The purpose of the exercise that I present in this article is to introduce and facilitate awareness of the concept of ethnic identity by illustrating the complexity and multidimensionality of ethnic identity through real-life experiences and examples. As a part of a graduate-level course, Counseling Diverse Populations, that I teach, this exercise establishes a foundation for later in-depth examination of theoretical models of and empirical research on ethnic identity. Emphasis is on the influence of this important within-group variable on the psychological functioning of ethnic minority populations, methods of assessment, and preferences for counselor characteristics and interventions. Students enrolled in the course are generally in their second year of master's- or doctoral-level study and have completed prerequisite course work in basic counseling theories, assessment, and intervention. They are also enrolled in their second semester of supervised practicum. Because the graduate programs at Washington State University infuse issues of diversity into all courses, students have had previous introductory exposure to the influence of sociocultural variables on the counseling process. …

The rest of this article is only available to active members of Questia

Sign up now for a free, 1-day trial and receive full access to:

  • Questia's entire collection
  • Automatic bibliography creation
  • More helpful research tools like notes, citations, and highlights
  • Ad-free environment

Already a member? Log in now.

Notes for this article

Add a new note
If you are trying to select text to create highlights or citations, remember that you must now click or tap on the first word, and then click or tap on the last word.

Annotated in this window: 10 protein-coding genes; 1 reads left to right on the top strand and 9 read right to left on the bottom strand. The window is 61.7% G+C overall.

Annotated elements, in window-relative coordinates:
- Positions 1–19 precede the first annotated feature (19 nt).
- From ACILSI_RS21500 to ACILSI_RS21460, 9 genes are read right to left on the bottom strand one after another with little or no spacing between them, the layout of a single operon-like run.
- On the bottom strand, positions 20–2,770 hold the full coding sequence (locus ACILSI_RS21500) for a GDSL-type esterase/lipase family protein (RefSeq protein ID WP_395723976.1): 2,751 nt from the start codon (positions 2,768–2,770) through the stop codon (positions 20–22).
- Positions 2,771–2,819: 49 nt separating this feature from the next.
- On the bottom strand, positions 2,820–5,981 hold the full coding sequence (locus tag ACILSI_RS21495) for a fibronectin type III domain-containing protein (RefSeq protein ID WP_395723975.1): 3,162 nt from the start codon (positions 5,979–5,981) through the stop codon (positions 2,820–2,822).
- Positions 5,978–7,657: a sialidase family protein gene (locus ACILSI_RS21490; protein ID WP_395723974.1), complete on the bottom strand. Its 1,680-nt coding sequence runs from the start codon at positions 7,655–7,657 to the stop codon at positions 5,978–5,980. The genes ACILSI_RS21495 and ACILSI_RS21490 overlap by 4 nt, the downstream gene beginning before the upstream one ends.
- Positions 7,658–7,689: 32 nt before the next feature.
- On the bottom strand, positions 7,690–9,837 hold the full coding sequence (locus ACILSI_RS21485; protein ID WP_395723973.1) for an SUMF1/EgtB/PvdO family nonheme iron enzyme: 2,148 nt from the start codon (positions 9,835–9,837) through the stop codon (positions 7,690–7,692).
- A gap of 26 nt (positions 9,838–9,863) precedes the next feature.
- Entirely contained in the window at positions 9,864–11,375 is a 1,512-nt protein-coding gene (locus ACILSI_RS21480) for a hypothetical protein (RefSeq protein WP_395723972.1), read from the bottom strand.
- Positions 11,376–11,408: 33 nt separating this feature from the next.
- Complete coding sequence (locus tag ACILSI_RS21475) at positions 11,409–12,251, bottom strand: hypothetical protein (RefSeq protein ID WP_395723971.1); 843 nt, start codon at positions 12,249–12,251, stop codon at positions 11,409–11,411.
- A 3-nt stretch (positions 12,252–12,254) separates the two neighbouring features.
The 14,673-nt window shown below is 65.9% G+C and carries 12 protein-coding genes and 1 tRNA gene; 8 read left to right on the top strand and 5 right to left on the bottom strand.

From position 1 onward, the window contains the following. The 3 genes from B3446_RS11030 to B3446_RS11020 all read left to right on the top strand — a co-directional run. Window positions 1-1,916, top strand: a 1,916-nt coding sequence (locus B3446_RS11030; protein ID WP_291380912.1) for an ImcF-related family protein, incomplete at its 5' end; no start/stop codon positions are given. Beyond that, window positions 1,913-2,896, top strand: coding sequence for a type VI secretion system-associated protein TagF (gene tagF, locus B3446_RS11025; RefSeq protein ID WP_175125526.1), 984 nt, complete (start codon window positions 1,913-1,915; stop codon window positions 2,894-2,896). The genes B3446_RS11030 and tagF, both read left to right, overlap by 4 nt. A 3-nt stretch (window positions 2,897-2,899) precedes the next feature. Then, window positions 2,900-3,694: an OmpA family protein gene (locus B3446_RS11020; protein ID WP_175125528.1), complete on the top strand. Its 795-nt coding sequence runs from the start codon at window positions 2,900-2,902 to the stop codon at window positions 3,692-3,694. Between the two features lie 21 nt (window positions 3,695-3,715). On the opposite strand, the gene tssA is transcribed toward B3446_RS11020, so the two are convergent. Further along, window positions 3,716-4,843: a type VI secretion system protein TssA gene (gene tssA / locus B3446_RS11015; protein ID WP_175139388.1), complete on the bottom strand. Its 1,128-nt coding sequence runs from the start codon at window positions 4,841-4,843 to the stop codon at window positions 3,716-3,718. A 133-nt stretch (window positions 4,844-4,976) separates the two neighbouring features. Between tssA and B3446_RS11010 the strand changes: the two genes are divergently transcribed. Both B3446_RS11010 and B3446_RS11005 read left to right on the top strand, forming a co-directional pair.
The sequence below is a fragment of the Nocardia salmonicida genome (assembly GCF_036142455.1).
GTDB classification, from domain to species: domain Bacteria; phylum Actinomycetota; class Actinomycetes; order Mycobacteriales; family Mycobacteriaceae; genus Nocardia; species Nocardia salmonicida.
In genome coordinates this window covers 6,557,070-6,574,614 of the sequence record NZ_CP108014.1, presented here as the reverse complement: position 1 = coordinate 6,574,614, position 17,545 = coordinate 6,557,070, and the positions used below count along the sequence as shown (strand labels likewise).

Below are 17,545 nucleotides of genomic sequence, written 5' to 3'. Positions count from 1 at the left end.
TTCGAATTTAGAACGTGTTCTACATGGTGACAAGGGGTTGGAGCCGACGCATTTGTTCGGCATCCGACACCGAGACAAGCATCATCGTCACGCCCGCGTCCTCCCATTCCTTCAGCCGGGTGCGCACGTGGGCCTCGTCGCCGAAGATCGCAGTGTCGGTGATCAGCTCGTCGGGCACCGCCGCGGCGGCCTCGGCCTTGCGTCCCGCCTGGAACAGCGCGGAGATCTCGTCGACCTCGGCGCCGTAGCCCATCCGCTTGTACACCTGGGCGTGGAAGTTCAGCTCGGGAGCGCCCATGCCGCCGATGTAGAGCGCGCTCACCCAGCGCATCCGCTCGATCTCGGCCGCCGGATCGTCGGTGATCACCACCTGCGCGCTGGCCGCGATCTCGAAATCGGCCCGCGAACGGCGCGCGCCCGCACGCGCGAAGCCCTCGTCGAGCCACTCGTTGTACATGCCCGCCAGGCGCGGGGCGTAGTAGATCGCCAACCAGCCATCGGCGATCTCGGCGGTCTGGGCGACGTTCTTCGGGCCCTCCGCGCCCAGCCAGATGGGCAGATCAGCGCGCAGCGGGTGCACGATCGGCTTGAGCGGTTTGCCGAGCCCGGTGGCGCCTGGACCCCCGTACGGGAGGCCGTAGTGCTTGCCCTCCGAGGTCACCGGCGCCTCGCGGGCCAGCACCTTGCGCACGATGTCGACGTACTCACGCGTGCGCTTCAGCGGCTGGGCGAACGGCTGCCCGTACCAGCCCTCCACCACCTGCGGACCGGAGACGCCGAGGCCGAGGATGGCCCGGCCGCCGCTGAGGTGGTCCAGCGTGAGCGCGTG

One moment ...
Default project is now your active project.
Project items

Items saved from this article

This article has been saved
Highlights (0)
Some of your highlights are legacy items.

Highlights saved before July 30, 2012 will not be displayed on their respective source pages.

You can easily re-create the highlights by opening the book page or article, selecting the text, and clicking “Highlight.”

Citations (0)
Some of your citations are legacy items.

Any citation created before July 30, 2012 will labeled as a “Cited page.” New citations will be saved as cited passages, pages or articles.

We also added the ability to view new citations from your projects or the book or article where you created them.

Notes (0)
Bookmarks (0)

You have no saved items from this article

Project items include:
  • Saved book/article
  • Highlights
  • Quotes/citations
  • Notes
  • Bookmarks
Notes
Cite this article

Cited article

Style
Citations are available only to our active members.
Sign up now to cite pages or passages in MLA, APA and Chicago citation styles.

(Einhorn, 1992, p. 25)

(Einhorn 25)

1

1. Lois J. Einhorn, Abraham Lincoln, the Orator: Penetrating the Lincoln Legend (Westport, CT: Greenwood Press, 1992), 25, http://www.questia.com/read/27419298.

Cited article

An Exercise in Ethnic Identity Awareness
Settings

Settings

Typeface
Text size Smaller Larger Reset View mode
Search within

Search within this article

Look up

Look up a word

  • Dictionary
  • Thesaurus
Please submit a word or phrase above.
Print this page

Print this page

Why can't I print more than one page at a time?

Full screen

matching results for page

Cited passage

Style
Citations are available only to our active members.
Sign up now to cite pages or passages in MLA, APA and Chicago citation styles.

"Portraying himself as an honest, ordinary person helped Lincoln identify with his audiences." (Einhorn, 1992, p. 25).

"Portraying himself as an honest, ordinary person helped Lincoln identify with his audiences." (Einhorn 25)

"Portraying himself as an honest, ordinary person helped Lincoln identify with his audiences."1

1. Lois J. Einhorn, Abraham Lincoln, the Orator: Penetrating the Lincoln Legend (Westport, CT: Greenwood Press, 1992), 25, http://www.questia.com/read/27419298.

Cited passage

Thanks for trying Questia!

Please continue trying out our research tools, but please note, full functionality is available only to our active members.

Your work will be lost once you leave this Web page.

For full access in an ad-free environment, sign up now for a FREE, 1-day trial.

Already a member? Log in now.